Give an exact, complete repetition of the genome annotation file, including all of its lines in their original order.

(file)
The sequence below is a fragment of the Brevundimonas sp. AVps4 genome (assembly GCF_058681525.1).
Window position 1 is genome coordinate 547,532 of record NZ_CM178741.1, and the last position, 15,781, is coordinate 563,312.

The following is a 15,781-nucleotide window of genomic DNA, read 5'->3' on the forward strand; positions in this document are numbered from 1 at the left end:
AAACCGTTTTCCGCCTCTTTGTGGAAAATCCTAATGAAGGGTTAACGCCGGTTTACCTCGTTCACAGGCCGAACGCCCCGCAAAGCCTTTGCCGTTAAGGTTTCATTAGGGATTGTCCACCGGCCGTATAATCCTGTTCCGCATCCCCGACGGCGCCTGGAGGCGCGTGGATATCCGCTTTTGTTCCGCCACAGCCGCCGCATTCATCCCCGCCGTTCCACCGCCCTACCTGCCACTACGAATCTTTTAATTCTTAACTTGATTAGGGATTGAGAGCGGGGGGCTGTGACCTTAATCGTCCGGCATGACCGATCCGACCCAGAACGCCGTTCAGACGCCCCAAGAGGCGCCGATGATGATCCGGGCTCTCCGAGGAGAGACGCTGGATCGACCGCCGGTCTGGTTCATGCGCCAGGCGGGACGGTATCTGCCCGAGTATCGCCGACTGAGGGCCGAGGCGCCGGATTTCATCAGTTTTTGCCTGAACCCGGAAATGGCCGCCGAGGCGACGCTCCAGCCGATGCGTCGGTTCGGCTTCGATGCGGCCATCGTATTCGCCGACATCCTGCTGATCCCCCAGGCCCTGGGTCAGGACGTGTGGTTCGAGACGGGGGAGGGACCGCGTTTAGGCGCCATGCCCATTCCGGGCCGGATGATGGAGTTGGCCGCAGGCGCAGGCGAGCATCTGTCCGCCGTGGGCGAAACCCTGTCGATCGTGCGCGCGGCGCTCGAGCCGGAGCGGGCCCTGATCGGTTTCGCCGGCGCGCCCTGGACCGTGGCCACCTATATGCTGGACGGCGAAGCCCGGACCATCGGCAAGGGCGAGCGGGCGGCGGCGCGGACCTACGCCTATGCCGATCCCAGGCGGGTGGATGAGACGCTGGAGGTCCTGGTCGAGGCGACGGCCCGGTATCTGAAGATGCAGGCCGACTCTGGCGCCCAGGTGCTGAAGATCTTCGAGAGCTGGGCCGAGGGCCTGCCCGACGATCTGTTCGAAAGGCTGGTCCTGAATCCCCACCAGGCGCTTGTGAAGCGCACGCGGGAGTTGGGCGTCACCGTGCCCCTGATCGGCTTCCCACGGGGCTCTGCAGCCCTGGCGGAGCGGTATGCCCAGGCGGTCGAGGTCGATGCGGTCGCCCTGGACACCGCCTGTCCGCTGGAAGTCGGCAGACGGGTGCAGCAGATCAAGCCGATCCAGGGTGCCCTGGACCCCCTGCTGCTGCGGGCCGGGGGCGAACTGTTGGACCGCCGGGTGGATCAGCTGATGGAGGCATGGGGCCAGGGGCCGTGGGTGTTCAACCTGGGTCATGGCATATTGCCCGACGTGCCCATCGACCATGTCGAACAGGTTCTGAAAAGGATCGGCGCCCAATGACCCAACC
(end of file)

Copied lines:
The sequence below is a fragment of the Brevundimonas sp. AVps4 genome (assembly GCF_058681525.1).
Window position 1 is genome coordinate 547,532 of record NZ_CM178741.1, and the last position, 15,781, is coordinate 563,312.

The following is a 15,781-nucleotide window of genomic DNA, read 5'->3' on the forward strand; positions in this document are numbered from 1 at the left end:
AAACCGTTTTCCGCCTCTTTGTGGAAAATCCTAATGAAGGGTTAACGCCGGTTTACCTCGTTCACAGGCCGAACGCCCCGCAAAGCCTTTGCCGTTAAGGTTTCATTAGGGATTGTCCACCGGCCGTATAATCCTGTTCCGCATCCCCGACGGCGCCTGGAGGCGCGTGGATATCCGCTTTTGTTCCGCCACAGCCGCCGCATTCATCCCCGCCGTTCCACCGCCCTACCTGCCACTACGAATCTTTTAATTCTTAACTTGATTAGGGATTGAGAGCGGGGGGCTGTGACCTTAATCGTCCGGCATGACCGATCCGACCCAGAACGCCGTTCAGACGCCCCAAGAGGCGCCGATGATGATCCGGGCTCTCCGAGGAGAGACGCTGGATCGACCGCCGGTCTGGTTCATGCGCCAGGCGGGACGGTATCTGCCCGAGTATCGCCGACTGAGGGCCGAGGCGCCGGATTTCATCAGTTTTTGCCTGAACCCGGAAATGGCCGCCGAGGCGACGCTCCAGCCGATGCGTCGGTTCGGCTTCGATGCGGCCATCGTATTCGCCGACATCCTGCTGATCCCCCAGGCCCTGGGTCAGGACGTGTGGTTCGAGACGGGGGAGGGACCGCGTTTAGGCGCCATGCCCATTCCGGGCCGGATGATGGAGTTGGCCGCAGGCGCAGGCGAGCATCTGTCCGCCGTGGGCGAAACCCTGTCGATCGTGCGCGCGGCGCTCGAGCCGGAGCGGGCCCTGATCGGTTTCGCCGGCGCGCCCTGGACCGTGGCCACCTATATGCTGGACGGCGAAGCCCGGACCATCGGCAAGGGCGAGCGGGCGGCGGCGCGGACCTACGCCTATGCCGATCCCAGGCGGGTGGATGAGACGCTGGAGGTCCTGGTCGAGGCGACGGCCCGGTATCTGAAGATGCAGGCCGACTCTGGCGCCCAGGTGCTGAAGATCTTCGAGAGCTGGGCCGAGGGCCTGCCCGACGATCTGTTCGAAAGGCTGGTCCTGAATCCCCACCAGGCGCTTGTGAAGCGCACGCGGGAGTTGGGCGTCACCGTGCCCCTGATCGGCTTCCCACGGGGCTCTGCAGCCCTGGCGGAGCGGTATGCCCAGGCGGTCGAGGTCGATGCGGTCGCCCTGGACACCGCCTGTCCGCTGGAAGTCGGCAGACGGGTGCAGCAGATCAAGCCGATCCAGGGTGCCCTGGACCCCCTGCTGCTGCGGGCCGGGGGCGAACTGTTGGACCGCCGGGTGGATCAGCTGATGGAGGCATGGGGCCAGGGGCCGTGGGTGTTCAACCTGGGTCATGGCATATTGCCCGACGTGCCCATCGACCATGTCGAACAGGTTCTGAAAAGGATCGGCGCCCAATGACCCAACC